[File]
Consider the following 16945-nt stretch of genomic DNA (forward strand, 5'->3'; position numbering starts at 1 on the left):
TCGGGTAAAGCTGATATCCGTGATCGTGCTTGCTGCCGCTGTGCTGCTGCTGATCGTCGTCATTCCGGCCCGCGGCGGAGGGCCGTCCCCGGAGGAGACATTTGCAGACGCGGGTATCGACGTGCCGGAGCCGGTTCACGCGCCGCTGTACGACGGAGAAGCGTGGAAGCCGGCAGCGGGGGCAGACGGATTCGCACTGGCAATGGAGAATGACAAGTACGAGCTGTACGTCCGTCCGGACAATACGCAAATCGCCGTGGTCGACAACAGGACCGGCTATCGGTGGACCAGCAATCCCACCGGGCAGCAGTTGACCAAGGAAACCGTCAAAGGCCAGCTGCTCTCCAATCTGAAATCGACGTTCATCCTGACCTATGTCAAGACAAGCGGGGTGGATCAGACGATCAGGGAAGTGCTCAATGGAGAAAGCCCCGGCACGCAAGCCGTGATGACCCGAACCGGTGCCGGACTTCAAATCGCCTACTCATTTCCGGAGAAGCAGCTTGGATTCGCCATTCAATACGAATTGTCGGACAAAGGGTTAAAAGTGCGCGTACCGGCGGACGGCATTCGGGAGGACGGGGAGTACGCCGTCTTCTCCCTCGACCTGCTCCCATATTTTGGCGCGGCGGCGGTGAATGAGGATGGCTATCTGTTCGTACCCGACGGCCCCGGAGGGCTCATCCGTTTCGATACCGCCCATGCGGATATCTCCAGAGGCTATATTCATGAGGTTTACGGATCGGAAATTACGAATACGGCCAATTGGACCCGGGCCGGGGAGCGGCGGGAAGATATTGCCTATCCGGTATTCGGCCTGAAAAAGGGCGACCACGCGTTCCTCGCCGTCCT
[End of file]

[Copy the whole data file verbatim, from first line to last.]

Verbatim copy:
Consider the following 16945-nt stretch of genomic DNA (forward strand, 5'->3'; position numbering starts at 1 on the left):
TCGGGTAAAGCTGATATCCGTGATCGTGCTTGCTGCCGCTGTGCTGCTGCTGATCGTCGTCATTCCGGCCCGCGGCGGAGGGCCGTCCCCGGAGGAGACATTTGCAGACGCGGGTATCGACGTGCCGGAGCCGGTTCACGCGCCGCTGTACGACGGAGAAGCGTGGAAGCCGGCAGCGGGGGCAGACGGATTCGCACTGGCAATGGAGAATGACAAGTACGAGCTGTACGTCCGTCCGGACAATACGCAAATCGCCGTGGTCGACAACAGGACCGGCTATCGGTGGACCAGCAATCCCACCGGGCAGCAGTTGACCAAGGAAACCGTCAAAGGCCAGCTGCTCTCCAATCTGAAATCGACGTTCATCCTGACCTATGTCAAGACAAGCGGGGTGGATCAGACGATCAGGGAAGTGCTCAATGGAGAAAGCCCCGGCACGCAAGCCGTGATGACCCGAACCGGTGCCGGACTTCAAATCGCCTACTCATTTCCGGAGAAGCAGCTTGGATTCGCCATTCAATACGAATTGTCGGACAAAGGGTTAAAAGTGCGCGTACCGGCGGACGGCATTCGGGAGGACGGGGAGTACGCCGTCTTCTCCCTCGACCTGCTCCCATATTTTGGCGCGGCGGCGGTGAATGAGGATGGCTATCTGTTCGTACCCGACGGCCCCGGAGGGCTCATCCGTTTCGATACCGCCCATGCGGATATCTCCAGAGGCTATATTCATGAGGTTTACGGATCGGAAATTACGAATACGGCCAATTGGACCCGGGCCGGGGAGCGGCGGGAAGATATTGCCTATCCGGTATTCGGCCTGAAAAAGGGCGACCACGCGTTCCTCGCCGTCCT